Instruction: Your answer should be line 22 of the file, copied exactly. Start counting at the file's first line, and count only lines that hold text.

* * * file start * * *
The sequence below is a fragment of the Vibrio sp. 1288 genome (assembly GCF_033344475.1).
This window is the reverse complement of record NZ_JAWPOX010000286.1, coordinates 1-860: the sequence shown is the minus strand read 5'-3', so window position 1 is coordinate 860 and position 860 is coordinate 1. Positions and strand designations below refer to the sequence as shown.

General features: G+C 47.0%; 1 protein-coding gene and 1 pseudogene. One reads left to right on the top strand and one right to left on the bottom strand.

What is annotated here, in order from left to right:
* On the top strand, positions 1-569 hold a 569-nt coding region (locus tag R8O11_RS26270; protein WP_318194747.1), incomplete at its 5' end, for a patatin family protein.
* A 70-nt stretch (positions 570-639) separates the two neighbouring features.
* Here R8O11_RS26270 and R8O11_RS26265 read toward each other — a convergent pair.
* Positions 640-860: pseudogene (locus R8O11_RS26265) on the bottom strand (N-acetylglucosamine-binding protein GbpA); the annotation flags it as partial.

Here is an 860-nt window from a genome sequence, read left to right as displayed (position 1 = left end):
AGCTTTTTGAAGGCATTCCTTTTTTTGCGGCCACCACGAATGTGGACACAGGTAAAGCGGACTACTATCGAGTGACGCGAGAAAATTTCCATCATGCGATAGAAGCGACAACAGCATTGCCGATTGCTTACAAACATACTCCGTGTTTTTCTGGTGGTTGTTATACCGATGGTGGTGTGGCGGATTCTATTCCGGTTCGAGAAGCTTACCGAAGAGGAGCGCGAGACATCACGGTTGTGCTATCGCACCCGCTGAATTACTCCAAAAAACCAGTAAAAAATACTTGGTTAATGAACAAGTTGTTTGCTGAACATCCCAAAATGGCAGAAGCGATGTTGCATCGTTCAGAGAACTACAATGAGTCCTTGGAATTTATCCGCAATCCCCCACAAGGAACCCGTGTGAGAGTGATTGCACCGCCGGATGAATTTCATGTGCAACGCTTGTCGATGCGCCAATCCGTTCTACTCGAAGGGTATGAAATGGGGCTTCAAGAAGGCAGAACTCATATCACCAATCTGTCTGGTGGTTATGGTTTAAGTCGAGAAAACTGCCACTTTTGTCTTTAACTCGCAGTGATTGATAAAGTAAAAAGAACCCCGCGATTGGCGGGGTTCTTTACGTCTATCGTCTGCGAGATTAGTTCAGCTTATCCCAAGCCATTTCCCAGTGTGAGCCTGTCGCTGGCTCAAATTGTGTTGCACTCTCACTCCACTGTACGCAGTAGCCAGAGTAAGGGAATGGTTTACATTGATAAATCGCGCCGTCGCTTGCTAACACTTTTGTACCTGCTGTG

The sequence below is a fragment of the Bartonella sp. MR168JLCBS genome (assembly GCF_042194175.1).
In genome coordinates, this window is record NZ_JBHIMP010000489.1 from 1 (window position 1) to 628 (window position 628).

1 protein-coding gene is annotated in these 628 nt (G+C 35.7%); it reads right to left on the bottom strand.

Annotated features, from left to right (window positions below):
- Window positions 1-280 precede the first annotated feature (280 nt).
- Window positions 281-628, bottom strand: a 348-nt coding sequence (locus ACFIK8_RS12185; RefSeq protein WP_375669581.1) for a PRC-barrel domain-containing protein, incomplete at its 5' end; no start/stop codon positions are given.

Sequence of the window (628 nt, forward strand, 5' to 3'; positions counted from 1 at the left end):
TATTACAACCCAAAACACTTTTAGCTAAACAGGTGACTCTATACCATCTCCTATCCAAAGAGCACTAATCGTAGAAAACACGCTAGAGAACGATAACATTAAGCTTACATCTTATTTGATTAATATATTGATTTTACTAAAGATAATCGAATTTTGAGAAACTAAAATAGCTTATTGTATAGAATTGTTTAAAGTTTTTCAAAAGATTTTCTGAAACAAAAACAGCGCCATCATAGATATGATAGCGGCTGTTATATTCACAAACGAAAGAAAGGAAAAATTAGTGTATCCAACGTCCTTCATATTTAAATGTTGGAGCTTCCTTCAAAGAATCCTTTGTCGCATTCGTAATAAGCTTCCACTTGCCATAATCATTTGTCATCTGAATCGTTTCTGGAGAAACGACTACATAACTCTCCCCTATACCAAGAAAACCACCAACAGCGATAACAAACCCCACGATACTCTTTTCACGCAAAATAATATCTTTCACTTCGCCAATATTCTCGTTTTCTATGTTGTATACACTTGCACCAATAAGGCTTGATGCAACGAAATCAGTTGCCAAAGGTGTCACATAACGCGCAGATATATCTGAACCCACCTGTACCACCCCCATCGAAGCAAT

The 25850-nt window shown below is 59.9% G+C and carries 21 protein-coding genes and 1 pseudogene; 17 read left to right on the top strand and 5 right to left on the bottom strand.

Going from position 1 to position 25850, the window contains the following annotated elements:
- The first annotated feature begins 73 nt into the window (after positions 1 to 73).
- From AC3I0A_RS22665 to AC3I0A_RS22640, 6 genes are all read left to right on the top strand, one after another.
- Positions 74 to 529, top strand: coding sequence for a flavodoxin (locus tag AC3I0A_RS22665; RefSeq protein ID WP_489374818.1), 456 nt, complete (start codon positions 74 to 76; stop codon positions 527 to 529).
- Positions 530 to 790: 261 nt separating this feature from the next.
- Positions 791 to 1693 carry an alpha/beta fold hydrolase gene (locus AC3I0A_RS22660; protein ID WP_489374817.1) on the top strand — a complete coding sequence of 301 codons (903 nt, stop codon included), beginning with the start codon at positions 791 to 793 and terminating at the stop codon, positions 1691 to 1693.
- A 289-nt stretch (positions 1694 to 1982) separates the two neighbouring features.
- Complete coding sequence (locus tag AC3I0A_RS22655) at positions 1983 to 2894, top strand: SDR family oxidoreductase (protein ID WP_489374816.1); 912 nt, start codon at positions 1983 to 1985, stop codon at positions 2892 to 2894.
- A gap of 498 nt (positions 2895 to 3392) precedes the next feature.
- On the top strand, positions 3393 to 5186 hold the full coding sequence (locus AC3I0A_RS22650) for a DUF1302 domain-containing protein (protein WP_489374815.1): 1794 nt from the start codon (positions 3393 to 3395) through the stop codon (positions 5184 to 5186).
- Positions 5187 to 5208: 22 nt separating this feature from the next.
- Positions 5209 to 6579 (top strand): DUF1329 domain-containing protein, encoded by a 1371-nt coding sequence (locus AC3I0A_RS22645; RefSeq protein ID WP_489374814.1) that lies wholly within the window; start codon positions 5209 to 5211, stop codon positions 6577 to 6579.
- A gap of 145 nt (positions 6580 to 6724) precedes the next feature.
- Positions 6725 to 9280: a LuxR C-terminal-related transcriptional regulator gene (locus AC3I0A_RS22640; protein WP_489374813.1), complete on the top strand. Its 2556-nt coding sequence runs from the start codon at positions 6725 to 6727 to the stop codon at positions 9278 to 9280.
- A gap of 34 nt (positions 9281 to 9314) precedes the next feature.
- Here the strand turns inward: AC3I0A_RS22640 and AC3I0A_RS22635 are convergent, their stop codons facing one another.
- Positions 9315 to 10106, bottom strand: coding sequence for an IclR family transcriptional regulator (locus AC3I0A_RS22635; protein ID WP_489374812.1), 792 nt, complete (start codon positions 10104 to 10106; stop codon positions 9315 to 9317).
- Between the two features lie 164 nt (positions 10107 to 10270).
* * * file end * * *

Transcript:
- From AC3I0A_RS22665 to AC3I0A_RS22640, 6 genes are all read left to right on the top strand, one after another.